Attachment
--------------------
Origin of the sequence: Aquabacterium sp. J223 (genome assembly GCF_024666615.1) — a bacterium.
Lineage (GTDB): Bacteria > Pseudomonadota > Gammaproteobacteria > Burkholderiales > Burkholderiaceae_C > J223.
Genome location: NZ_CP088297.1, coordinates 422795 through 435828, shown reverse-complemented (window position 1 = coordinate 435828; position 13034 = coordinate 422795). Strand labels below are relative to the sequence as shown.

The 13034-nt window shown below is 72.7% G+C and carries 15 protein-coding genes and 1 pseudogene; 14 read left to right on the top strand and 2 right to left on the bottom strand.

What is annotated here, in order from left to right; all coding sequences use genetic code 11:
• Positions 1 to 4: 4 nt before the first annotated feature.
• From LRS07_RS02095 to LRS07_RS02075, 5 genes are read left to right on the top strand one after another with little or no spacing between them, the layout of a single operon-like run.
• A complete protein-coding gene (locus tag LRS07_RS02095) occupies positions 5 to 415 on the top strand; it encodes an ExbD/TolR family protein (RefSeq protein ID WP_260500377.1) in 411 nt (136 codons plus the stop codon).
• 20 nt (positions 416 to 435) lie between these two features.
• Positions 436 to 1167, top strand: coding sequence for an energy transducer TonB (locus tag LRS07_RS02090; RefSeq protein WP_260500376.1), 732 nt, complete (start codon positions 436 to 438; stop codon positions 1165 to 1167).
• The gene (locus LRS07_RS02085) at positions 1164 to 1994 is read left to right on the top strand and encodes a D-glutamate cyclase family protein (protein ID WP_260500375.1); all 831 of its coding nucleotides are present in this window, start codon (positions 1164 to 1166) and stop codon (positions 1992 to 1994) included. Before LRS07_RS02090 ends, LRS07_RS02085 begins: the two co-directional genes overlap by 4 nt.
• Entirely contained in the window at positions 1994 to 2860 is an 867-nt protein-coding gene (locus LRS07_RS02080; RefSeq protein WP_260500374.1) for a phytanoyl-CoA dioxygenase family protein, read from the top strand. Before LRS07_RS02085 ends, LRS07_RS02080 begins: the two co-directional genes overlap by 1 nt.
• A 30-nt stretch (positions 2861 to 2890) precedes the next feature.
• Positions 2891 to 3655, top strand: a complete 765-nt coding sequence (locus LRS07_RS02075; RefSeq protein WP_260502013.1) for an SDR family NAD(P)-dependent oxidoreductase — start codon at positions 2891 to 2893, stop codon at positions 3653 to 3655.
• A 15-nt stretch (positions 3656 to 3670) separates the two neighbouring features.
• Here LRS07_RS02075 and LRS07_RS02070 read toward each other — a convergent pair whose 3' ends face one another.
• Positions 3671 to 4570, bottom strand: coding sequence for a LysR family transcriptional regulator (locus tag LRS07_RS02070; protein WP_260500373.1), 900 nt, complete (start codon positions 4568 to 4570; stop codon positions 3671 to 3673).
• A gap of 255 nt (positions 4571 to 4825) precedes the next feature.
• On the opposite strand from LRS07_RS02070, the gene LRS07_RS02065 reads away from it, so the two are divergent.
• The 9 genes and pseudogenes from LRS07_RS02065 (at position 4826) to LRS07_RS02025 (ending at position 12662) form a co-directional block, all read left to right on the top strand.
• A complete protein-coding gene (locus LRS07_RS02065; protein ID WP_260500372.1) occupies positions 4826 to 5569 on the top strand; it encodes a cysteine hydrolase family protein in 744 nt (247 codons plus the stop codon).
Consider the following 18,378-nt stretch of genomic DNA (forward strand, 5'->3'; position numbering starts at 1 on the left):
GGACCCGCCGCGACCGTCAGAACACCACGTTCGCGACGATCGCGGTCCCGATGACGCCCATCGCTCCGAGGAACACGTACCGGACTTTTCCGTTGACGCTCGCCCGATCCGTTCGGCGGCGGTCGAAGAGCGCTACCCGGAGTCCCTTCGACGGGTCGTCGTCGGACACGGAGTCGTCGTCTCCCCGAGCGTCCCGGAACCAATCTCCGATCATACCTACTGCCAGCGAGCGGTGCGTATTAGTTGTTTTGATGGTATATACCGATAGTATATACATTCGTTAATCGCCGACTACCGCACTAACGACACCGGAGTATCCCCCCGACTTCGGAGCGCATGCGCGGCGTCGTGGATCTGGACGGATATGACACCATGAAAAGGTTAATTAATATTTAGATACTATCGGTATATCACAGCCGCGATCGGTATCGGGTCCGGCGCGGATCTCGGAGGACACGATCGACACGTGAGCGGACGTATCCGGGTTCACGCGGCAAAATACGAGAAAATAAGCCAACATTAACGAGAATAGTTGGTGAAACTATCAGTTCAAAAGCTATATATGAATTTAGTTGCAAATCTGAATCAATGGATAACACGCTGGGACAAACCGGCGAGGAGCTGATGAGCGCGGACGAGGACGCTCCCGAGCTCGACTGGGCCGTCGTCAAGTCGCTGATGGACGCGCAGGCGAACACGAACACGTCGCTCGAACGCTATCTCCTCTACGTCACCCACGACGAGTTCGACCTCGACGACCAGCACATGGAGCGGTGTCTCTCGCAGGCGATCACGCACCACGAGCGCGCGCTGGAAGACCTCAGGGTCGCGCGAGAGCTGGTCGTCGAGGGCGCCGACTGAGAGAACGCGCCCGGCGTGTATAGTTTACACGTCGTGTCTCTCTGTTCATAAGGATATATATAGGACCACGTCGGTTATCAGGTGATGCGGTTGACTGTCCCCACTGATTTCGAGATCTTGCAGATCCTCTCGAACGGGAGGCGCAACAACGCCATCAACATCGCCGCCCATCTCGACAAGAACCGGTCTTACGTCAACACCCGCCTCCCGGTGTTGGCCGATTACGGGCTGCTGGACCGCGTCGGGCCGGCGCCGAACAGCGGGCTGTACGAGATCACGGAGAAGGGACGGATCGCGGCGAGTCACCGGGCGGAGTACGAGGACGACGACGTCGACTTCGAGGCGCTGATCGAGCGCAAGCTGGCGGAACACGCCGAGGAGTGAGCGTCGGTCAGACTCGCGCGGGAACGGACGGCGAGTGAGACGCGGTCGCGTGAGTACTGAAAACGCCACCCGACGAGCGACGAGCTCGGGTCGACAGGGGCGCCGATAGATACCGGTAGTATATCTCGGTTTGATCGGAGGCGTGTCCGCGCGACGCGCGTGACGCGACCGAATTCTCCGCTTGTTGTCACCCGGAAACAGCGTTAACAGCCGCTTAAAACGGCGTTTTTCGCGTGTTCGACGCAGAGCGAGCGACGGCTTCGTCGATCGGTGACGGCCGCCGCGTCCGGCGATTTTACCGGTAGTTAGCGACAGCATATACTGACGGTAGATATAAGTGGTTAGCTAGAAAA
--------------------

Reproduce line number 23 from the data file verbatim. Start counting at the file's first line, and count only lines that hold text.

GGACCCGCCGCGACCGTCAGAACACCACGTTCGCGACGATCGCGGTCCCGATGACGCCCATCGCTCCGAGGAACACGTACCGGACTTTTCCGTTGACGCTCGCCCGATCCGTTCGGCGGCGGTCGAAGAGCGCTACCCGGAGTCCCTTCGACGGGTCGTCGTCGGACACGGAGTCGTCGTCTCCCCGAGCGTCCCGGAACCAATCTCCGATCATACCTACTGCCAGCGAGCGGTGCGTATTAGTTGTTTTGATGGTATATACCGATAGTATATACATTCGTTAATCGCCGACTACCGCACTAACGACACCGGAGTATCCCCCCGACTTCGGAGCGCATGCGCGGCGTCGTGGATCTGGACGGATATGACACCATGAAAAGGTTAATTAATATTTAGATACTATCGGTATATCACAGCCGCGATCGGTATCGGGTCCGGCGCGGATCTCGGAGGACACGATCGACACGTGAGCGGACGTATCCGGGTTCACGCGGCAAAATACGAGAAAATAAGCCAACATTAACGAGAATAGTTGGTGAAACTATCAGTTCAAAAGCTATATATGAATTTAGTTGCAAATCTGAATCAATGGATAACACGCTGGGACAAACCGGCGAGGAGCTGATGAGCGCGGACGAGGACGCTCCCGAGCTCGACTGGGCCGTCGTCAAGTCGCTGATGGACGCGCAGGCGAACACGAACACGTCGCTCGAACGCTATCTCCTCTACGTCACCCACGACGAGTTCGACCTCGACGACCAGCACATGGAGCGGTGTCTCTCGCAGGCGATCACGCACCACGAGCGCGCGCTGGAAGACCTCAGGGTCGCGCGAGAGCTGGTCGTCGAGGGCGCCGACTGAGAGAACGCGCCCGGCGTGTATAGTTTACACGTCGTGTCTCTCTGTTCATAAGGATATATATAGGACCACGTCGGTTATCAGGTGATGCGGTTGACTGTCCCCACTGATTTCGAGATCTTGCAGATCCTCTCGAACGGGAGGCGCAACAACGCCATCAACATCGCCGCCCATCTCGACAAGAACCGGTCTTACGTCAACACCCGCCTCCCGGTGTTGGCCGATTACGGGCTGCTGGACCGCGTCGGGCCGGCGCCGAACAGCGGGCTGTACGAGATCACGGAGAAGGGACGGATCGCGGCGAGTCACCGGGCGGAGTACGAGGACGACGACGTCGACTTCGAGGCGCTGATCGAGCGCAAGCTGGCGGAACACGCCGAGGAGTGAGCGTCGGTCAGACTCGCGCGGGAACGGACGGCGAGTGAGACGCGGTCGCGTGAGTACTGAAAACGCCACCCGACGAGCGACGAGCTCGGGTCGACAGGGGCGCCGATAGATACCGGTAGTATATCTCGGTTTGATCGGAGGCGTGTCCGCGCGACGCGCGTGACGCGACCGAATTCTCCGCTTGTTGTCACCCGGAAACAGCGTTAACAGCCGCTTAAAACGGCGTTTTTCGCGTGTTCGACGCAGAGCGAGCGACGGCTTCGTCGATCGGTGACGGCCGCCGCGTCCGGCGATTTTACCGGTAGTTAGCGACAGCATATACTGACGGTAGATATAAGTGGTTAGCTAGAAAA